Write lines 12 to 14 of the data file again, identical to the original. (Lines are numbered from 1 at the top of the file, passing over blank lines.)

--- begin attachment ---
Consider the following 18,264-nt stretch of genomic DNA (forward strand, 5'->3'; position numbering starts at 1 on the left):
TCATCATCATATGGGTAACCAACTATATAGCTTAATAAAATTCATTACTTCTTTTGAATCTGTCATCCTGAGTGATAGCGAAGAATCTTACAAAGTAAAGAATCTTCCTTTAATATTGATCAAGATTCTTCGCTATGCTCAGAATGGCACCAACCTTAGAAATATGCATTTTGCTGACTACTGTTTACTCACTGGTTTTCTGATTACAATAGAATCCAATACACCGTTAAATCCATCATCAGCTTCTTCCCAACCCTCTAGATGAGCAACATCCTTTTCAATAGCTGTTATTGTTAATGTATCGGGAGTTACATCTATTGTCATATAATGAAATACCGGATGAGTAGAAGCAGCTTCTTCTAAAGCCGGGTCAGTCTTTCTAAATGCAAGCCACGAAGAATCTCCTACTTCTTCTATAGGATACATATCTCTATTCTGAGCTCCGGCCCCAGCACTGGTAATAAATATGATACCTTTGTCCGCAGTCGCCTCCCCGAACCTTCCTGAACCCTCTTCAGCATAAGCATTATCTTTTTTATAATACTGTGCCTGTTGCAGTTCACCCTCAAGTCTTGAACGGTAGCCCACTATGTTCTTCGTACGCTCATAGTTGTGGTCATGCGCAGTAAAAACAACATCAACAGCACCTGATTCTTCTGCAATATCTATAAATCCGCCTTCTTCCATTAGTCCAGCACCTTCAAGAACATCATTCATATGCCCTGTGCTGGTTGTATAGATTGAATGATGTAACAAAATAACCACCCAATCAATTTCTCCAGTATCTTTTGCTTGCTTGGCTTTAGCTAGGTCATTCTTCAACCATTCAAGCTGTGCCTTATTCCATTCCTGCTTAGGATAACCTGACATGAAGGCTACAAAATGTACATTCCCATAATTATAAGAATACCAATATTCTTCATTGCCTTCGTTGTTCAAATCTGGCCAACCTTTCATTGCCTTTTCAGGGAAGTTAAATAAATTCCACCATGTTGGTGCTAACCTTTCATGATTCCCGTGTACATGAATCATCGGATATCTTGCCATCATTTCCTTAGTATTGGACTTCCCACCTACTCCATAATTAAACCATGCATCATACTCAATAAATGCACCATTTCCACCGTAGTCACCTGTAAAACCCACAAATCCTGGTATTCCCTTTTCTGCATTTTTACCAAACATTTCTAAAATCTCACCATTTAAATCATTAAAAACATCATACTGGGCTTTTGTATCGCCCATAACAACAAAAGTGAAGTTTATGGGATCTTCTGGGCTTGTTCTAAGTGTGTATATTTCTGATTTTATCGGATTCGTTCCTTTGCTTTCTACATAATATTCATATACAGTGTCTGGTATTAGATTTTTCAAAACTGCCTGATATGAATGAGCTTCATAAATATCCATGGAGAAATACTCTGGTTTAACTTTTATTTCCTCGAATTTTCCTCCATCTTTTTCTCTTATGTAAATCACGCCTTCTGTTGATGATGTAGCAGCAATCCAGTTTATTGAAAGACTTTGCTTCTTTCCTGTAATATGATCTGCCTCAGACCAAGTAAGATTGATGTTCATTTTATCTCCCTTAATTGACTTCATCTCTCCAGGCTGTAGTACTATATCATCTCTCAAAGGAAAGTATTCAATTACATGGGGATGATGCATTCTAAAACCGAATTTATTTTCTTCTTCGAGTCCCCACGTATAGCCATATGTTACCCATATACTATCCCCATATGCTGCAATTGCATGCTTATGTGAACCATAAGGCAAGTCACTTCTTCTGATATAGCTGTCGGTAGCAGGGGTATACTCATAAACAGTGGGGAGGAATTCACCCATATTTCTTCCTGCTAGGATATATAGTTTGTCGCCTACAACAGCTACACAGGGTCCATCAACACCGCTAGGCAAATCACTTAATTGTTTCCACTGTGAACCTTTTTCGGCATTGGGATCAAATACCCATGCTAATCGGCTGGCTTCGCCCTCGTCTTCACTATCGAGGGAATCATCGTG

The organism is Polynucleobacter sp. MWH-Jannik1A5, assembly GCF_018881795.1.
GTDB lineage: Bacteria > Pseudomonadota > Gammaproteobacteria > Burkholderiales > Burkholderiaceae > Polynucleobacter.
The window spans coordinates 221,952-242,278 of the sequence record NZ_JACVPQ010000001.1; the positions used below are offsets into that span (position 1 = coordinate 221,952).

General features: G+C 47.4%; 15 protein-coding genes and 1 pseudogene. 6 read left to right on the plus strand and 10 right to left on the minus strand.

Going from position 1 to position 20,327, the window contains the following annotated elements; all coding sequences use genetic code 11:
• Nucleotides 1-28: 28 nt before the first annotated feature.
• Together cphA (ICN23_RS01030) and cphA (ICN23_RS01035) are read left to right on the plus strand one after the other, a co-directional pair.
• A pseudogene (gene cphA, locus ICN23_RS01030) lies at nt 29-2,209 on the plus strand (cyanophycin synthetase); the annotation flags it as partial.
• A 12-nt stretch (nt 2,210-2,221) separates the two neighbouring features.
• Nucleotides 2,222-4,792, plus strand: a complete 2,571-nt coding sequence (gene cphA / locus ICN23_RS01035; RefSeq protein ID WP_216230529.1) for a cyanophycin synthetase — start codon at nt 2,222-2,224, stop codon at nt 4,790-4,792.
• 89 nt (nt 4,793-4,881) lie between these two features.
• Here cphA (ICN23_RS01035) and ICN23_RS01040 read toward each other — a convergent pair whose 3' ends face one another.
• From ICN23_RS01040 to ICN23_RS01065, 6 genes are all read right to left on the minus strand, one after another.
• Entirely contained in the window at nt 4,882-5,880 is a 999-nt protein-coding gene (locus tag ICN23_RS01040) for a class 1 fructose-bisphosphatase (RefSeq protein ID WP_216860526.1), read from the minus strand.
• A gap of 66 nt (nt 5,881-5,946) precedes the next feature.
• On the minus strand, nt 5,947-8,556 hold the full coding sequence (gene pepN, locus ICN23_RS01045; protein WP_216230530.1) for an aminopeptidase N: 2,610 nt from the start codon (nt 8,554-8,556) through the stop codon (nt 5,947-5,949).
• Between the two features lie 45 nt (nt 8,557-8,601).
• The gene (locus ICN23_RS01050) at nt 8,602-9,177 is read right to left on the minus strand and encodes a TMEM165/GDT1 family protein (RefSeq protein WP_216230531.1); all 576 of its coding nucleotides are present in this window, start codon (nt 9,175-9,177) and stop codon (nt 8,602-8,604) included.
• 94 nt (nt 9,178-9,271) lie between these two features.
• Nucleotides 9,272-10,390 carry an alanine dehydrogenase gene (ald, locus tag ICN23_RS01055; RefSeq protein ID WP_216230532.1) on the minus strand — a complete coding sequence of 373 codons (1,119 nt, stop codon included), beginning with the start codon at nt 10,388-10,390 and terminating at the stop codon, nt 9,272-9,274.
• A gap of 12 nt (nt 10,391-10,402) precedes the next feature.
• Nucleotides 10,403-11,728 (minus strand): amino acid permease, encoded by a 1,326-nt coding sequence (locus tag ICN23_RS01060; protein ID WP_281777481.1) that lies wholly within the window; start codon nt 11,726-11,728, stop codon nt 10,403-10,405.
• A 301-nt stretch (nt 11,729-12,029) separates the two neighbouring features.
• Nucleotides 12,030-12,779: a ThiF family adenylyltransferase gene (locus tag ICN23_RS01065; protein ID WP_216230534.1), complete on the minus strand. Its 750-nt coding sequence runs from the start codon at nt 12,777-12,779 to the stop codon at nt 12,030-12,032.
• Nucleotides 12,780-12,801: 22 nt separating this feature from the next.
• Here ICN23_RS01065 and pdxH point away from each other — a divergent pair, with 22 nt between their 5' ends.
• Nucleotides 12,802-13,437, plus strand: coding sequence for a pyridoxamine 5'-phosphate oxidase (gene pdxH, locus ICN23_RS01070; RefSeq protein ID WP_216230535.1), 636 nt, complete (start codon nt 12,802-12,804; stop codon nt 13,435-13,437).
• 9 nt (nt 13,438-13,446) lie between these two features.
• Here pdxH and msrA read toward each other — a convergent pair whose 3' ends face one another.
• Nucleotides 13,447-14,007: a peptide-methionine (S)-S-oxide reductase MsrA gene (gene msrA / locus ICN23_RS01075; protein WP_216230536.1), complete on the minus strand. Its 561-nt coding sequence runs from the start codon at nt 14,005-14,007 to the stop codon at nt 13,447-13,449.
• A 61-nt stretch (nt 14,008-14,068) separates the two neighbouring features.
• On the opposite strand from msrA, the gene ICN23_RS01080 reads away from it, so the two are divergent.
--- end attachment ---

• Nucleotides 2,222-4,792, plus strand: a complete 2,571-nt coding sequence (gene cphA / locus ICN23_RS01035; RefSeq protein ID WP_216230529.1) for a cyanophycin synthetase — start codon at nt 2,222-2,224, stop codon at nt 4,790-4,792.
• 89 nt (nt 4,793-4,881) lie between these two features.
• Here cphA (ICN23_RS01035) and ICN23_RS01040 read toward each other — a convergent pair whose 3' ends face one another.